Senator John McCain has said he cannot support his fellow Republicans’ latest effort to repeal Obamacare, dealing it a potentially fatal blow.
The Arizona senator, who is battling brain cancer, said he “cannot in good conscience” vote for the new plan, which President Donald Trump backs.
Mr McCain said it was wrong to pass such far-reaching legislation without input from the Democrats.
It is the second time he has thwarted his party leadership on the issue.
President Trump, speaking in Alabama late on Friday, condemned Republicans who did not back the new legislation, saying: “They don’t have the guts to vote for it.”
Republicans need 50 votes in a 100-seat chamber they control 52-48 to succeed.
Mr McCain’s objection could doom conservatives’ seven-year campaign to erase Democratic former President Barack Obama’s signature legislative achievement.
In a statement on Friday, the Arizona senator said such a bill demands extensive hearings, debate and amendment.
“That is the only way we might achieve bipartisan consensus on lasting reform,” he wrote, “without which a policy that affects one-fifth of our economy and every single American family will be subject to reversal with every change of administration and congressional majority.”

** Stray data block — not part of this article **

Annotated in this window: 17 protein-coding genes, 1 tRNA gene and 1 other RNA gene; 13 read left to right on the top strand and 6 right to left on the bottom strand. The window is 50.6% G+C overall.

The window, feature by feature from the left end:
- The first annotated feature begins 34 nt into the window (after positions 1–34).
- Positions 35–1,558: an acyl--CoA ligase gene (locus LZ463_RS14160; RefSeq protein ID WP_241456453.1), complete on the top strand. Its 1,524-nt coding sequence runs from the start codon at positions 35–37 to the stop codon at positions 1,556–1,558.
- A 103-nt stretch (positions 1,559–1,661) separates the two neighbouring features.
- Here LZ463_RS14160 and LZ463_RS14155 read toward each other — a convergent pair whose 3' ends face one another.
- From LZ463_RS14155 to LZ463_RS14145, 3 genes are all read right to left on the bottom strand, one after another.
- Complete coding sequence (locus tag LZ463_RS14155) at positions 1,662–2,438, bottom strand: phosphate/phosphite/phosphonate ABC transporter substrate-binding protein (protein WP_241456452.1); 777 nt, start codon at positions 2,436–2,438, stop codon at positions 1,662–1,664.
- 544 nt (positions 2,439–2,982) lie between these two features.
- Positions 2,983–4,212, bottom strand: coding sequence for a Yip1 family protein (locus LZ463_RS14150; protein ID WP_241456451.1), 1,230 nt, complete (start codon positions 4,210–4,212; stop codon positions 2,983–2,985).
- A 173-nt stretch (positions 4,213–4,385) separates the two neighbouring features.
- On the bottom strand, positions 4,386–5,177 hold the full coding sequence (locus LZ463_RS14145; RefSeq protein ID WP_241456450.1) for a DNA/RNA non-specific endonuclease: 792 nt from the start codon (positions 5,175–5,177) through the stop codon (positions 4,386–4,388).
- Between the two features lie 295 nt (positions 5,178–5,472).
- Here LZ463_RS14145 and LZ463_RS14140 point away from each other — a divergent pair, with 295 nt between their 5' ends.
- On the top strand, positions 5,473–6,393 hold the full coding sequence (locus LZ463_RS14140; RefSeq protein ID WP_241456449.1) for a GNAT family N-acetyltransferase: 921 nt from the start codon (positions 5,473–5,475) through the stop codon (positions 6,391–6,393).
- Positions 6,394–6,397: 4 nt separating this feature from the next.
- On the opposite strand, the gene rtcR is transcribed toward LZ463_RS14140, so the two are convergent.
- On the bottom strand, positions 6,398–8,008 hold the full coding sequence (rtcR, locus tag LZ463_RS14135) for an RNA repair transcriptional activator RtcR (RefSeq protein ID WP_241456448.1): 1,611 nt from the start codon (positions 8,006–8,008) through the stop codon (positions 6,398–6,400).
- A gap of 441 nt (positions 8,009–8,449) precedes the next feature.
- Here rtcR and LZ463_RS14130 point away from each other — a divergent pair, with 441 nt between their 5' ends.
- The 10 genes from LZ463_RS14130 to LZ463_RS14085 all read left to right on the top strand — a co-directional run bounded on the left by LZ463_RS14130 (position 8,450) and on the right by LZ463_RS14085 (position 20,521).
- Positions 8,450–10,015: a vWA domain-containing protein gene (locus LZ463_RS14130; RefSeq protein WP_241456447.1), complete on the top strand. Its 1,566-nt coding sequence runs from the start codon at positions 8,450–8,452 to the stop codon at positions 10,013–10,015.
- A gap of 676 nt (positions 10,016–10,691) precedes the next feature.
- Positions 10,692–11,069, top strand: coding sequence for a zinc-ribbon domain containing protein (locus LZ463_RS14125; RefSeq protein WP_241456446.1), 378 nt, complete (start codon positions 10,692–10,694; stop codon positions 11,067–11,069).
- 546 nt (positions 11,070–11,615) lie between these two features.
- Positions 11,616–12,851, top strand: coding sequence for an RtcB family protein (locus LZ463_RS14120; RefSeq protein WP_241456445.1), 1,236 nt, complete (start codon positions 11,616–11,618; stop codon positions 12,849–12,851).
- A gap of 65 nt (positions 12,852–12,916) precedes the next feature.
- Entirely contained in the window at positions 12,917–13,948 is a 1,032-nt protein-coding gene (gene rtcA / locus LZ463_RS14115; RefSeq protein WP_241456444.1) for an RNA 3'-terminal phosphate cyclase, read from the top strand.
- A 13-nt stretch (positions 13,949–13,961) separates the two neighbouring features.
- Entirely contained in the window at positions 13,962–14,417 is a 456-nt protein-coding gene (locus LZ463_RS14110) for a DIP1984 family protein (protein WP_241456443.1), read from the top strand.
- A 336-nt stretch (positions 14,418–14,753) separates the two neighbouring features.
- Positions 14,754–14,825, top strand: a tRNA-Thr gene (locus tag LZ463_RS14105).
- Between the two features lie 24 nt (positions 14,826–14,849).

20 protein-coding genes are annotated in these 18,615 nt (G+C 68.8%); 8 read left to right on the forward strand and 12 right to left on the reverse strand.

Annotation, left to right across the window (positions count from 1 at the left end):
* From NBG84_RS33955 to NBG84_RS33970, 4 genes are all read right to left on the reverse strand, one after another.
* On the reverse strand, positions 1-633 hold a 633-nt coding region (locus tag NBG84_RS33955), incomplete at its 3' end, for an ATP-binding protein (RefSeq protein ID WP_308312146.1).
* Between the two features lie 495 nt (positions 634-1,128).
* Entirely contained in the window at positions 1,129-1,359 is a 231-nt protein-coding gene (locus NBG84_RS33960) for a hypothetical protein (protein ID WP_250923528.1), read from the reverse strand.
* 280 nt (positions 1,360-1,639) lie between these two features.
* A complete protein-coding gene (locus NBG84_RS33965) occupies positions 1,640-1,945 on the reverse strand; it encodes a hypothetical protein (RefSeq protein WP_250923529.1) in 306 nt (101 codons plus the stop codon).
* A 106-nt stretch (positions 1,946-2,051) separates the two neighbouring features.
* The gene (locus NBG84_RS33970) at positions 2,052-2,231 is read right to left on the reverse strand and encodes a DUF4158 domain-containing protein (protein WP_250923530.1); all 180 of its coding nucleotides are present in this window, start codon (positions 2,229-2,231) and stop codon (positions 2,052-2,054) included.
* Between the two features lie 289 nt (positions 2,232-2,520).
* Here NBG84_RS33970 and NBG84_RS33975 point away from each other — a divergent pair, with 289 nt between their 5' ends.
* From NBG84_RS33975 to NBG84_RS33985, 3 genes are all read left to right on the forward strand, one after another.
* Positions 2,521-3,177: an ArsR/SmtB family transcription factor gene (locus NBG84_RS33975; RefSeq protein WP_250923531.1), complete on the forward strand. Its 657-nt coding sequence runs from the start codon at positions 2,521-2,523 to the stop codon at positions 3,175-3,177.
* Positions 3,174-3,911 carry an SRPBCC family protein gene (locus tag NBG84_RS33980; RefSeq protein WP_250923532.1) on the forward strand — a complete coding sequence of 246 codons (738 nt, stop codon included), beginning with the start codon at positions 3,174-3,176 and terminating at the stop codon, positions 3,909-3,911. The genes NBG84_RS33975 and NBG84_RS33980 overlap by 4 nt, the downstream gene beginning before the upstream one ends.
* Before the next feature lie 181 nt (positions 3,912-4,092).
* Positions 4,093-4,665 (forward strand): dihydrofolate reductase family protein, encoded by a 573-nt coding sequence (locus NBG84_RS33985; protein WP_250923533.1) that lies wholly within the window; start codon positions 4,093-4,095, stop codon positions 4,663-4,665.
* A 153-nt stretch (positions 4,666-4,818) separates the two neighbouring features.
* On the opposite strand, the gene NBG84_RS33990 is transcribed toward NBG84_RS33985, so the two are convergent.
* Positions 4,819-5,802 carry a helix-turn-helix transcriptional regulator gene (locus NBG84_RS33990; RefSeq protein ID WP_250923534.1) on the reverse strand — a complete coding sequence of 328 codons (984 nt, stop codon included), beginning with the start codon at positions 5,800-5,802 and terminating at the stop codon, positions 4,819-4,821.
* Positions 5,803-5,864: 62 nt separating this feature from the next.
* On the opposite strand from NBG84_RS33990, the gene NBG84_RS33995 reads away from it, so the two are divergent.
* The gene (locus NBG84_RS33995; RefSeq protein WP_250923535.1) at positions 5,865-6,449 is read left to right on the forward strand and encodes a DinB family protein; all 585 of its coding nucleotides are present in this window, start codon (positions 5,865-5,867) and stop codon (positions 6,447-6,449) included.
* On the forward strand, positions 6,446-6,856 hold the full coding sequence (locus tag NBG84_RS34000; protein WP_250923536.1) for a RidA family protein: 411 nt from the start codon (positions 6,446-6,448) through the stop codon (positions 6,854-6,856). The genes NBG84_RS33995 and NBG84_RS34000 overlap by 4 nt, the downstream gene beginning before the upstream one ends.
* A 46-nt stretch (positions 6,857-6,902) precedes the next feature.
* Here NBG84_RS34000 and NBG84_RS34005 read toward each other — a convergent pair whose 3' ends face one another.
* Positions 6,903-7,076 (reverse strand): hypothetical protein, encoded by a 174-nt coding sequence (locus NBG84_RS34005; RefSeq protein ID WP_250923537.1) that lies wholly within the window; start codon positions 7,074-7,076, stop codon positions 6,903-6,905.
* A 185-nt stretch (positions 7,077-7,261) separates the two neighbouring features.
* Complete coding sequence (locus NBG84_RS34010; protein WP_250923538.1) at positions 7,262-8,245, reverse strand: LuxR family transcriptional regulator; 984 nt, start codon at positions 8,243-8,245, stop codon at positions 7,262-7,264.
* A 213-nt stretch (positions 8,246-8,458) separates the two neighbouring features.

Mr McCain said he could not support a rushed bill “without knowing how much it will cost, how it will effect [sic] insurance premiums, and how many people will be helped or hurt by it”.
One other Republican senator, Rand Paul, is also against the party’s latest bill.
Susan Collins indicated on Friday afternoon she may join the opposition.
The Maine senator said she was worried the legislation did not do enough to protect patients with pre-existing conditions.
“I’m leaning against the bill,” Ms Collins said at a constituency event.
At least four other Republican senators are undecided: Lisa Murkowski, Dan Sullivan, Rob Portman and Jerry Moran.
As several Republican senators explained – ones who were firm “yesses” – the main attraction for the plan was that it was the only plan on the table.
Now it appears Republicans will have to go back to the drawing board.
Although the end of September is the deadline for passing a bill with a simple majority in the Senate for this federal budget, there’s no reason the party couldn’t start the wheels turning for another vote next year – or, conceivably, simply change the rules, as Donald Trump has suggested.
None of that will alter the simple dynamic that made itself clear over the course of the past months, however.
The Republican Party, despite campaigning ferociously for Obamacare repeal for nearly seven years, could never agree on how to turn those promises into reality without sending the healthcare industry into a tailspin.